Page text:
They’re after more buyers, new buyers, and bigger brand reach.
That’s one way to grow, but it’s not the easiest path.
New customers are tough – you’ve got to find them, establish trust, and convince them to buy.
Your existing customers, though, are a lot easier to deal with – they already know you, they trust you, and they’re usually more receptive to sales and marketing.
If you dive into the numbers, you’ll see that past buyers are probably worth a lot more than you think.
[a small group of loyal customers is likely responsible for a large chunk of your sales]
On average, people who buy more than once make up only about 8% of an ecommerce store’s total customers, but they account for 41% of total revenue.
[Conversion rates increase with each purchase]
1-3% of new visitors will buy.
27% of one-time buyers will buy again.
45% of two-time buyers will buy again.
This means the more times a customer buys from you, the easier they will be to sell to in the future.
[The more customers buy, the more people they’re likely to refer]
1st-time buyers refer 3.1 people.
4th-time buyers refer 5.4 people.
10th-time buyers refer 7.1 people.
This means if people come back a lot, they love you a lot.
The more they love you, the more likely they are to tell their friends about you.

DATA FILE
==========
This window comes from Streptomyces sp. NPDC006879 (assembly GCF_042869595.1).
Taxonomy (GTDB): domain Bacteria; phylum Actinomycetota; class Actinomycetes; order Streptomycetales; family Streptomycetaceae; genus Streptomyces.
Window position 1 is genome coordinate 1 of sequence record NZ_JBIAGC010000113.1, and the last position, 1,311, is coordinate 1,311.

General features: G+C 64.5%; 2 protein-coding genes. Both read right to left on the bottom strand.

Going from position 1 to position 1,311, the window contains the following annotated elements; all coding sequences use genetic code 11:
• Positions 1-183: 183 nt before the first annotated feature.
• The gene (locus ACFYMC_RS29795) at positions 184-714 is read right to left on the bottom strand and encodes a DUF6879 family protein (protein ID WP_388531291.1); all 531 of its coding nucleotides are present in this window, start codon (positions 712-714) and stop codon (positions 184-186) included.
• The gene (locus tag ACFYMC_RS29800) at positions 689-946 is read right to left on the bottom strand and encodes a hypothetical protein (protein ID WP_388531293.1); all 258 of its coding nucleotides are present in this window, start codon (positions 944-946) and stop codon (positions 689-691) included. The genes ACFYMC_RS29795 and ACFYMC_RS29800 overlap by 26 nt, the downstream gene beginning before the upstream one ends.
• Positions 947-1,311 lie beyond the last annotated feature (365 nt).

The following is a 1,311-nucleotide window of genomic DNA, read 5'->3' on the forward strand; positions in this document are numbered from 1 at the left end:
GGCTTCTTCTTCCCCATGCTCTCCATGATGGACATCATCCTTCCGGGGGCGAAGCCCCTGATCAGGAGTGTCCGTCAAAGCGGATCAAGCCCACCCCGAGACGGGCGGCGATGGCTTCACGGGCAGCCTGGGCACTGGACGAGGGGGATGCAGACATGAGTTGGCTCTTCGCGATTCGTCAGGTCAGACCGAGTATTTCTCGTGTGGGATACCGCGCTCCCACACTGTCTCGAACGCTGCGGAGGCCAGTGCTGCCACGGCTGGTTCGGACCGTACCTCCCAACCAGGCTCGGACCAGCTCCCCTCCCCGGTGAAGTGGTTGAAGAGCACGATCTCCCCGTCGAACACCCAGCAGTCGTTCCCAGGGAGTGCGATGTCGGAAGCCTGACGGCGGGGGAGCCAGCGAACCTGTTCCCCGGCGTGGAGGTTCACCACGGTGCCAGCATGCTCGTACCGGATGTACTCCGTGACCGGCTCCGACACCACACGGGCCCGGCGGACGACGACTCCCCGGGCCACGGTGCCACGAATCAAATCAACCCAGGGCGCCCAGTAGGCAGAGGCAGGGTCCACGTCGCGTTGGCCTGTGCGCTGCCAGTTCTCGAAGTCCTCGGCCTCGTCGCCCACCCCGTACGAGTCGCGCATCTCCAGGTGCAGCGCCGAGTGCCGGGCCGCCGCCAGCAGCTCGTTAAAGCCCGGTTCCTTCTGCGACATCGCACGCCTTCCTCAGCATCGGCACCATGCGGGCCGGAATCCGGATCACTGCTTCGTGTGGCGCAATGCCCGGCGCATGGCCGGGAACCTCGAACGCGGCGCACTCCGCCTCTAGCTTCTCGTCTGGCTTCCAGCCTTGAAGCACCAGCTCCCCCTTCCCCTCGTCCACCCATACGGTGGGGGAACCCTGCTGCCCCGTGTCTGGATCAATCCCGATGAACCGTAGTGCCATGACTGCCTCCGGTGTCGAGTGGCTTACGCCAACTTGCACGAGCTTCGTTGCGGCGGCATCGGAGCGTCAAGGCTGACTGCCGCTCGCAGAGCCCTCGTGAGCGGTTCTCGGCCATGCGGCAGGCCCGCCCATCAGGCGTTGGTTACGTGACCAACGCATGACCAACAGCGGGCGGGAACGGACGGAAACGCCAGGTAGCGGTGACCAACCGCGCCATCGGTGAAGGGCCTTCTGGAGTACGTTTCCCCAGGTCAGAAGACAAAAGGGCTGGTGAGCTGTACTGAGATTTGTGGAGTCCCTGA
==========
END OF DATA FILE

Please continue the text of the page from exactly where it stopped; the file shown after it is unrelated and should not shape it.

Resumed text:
[Most marketing budgets are disproportionately focused on acquisition > retention]
Customer retention is often overlooked, but it shouldn’t be. Your most loyal customers are probably responsible for a large amount of your current revenue and they’ll likely stick around to drive future sales as well.
How to improve customer retention with email
Customer retention email strategy #1: Add product links to transactional emails
[Add product links to your transactional emails, like order confirmations, shipping alerts, and review requests]
Transactional emails tend to be simple, automated, and one-dimensional (and pretty boring).
If you add product links to your emails, though, you’re much more likely to encourage follow-up sales.
Since transactional emails are usually sent soon after a sale, the customer is aware of your brand, likes it, and might be open to more shopping.
[Amazon’s order confirmation emails include links to related products]
[Chico’s includes product links in their shipping alerts]
[6 months after your purchase, Soom follows up with a request for feedback and offers reviewers a discount on their next order]
Customer retention email strategy #2: Send “win back” emails with incentives to buy again
Win back emails are designed to drum up business from past buyers, even if you haven’t heard from them in a long time.
[This local cafe offers a discount to customers who haven’t been in recently]
[This is an email that went out to exclusively to existing customers who’d bought a particular product, encouraging them to upgrade to a new related product]
There are all sorts of emails you can send out to past buyers, from single alerts to full-blown, members-only launch campaigns.
Whatever you choose to do, make sure you’re dedicating significant attention to your existing customers, not just searching for new ones.
If you make a few additions to your transactional and win back emails, you’ll immediately improve your customer retention rates. It can be as simple as adding a few product links in each email!